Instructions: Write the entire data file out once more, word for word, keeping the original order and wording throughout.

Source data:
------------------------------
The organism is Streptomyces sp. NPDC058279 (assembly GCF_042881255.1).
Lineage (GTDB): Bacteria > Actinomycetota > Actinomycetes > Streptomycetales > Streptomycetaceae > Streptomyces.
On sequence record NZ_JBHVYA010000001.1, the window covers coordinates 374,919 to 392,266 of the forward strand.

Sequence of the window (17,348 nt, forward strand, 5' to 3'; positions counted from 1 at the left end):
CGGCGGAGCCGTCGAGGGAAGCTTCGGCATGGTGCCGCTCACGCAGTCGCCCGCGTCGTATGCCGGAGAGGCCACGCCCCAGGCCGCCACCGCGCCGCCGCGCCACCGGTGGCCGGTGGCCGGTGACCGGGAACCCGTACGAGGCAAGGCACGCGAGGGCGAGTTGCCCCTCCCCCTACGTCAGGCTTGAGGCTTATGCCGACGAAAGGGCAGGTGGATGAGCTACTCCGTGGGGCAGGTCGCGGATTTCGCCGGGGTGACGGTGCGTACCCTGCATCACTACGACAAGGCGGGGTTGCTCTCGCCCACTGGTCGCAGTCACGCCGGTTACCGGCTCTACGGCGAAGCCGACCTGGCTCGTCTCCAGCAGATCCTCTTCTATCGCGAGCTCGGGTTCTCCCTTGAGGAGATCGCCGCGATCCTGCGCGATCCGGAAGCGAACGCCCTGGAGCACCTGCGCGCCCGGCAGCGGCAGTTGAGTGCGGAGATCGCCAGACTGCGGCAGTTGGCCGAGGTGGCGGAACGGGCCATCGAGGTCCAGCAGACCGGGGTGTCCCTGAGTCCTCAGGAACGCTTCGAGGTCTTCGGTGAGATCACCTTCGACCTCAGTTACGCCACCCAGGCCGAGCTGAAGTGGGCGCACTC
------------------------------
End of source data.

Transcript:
The organism is Streptomyces sp. NPDC058279 (assembly GCF_042881255.1).
Lineage (GTDB): Bacteria > Actinomycetota > Actinomycetes > Streptomycetales > Streptomycetaceae > Streptomyces.
On sequence record NZ_JBHVYA010000001.1, the window covers coordinates 374,919 to 392,266 of the forward strand.

Sequence of the window (17,348 nt, forward strand, 5' to 3'; positions counted from 1 at the left end):
CGGCGGAGCCGTCGAGGGAAGCTTCGGCATGGTGCCGCTCACGCAGTCGCCCGCGTCGTATGCCGGAGAGGCCACGCCCCAGGCCGCCACCGCGCCGCCGCGCCACCGGTGGCCGGTGGCCGGTGACCGGGAACCCGTACGAGGCAAGGCACGCGAGGGCGAGTTGCCCCTCCCCCTACGTCAGGCTTGAGGCTTATGCCGACGAAAGGGCAGGTGGATGAGCTACTCCGTGGGGCAGGTCGCGGATTTCGCCGGGGTGACGGTGCGTACCCTGCATCACTACGACAAGGCGGGGTTGCTCTCGCCCACTGGTCGCAGTCACGCCGGTTACCGGCTCTACGGCGAAGCCGACCTGGCTCGTCTCCAGCAGATCCTCTTCTATCGCGAGCTCGGGTTCTCCCTTGAGGAGATCGCCGCGATCCTGCGCGATCCGGAAGCGAACGCCCTGGAGCACCTGCGCGCCCGGCAGCGGCAGTTGAGTGCGGAGATCGCCAGACTGCGGCAGTTGGCCGAGGTGGCGGAACGGGCCATCGAGGTCCAGCAGACCGGGGTGTCCCTGAGTCCTCAGGAACGCTTCGAGGTCTTCGGTGAGATCACCTTCGACCTCAGTTACGCCACCCAGGCCGAGCTGAAGTGGGCGCACTC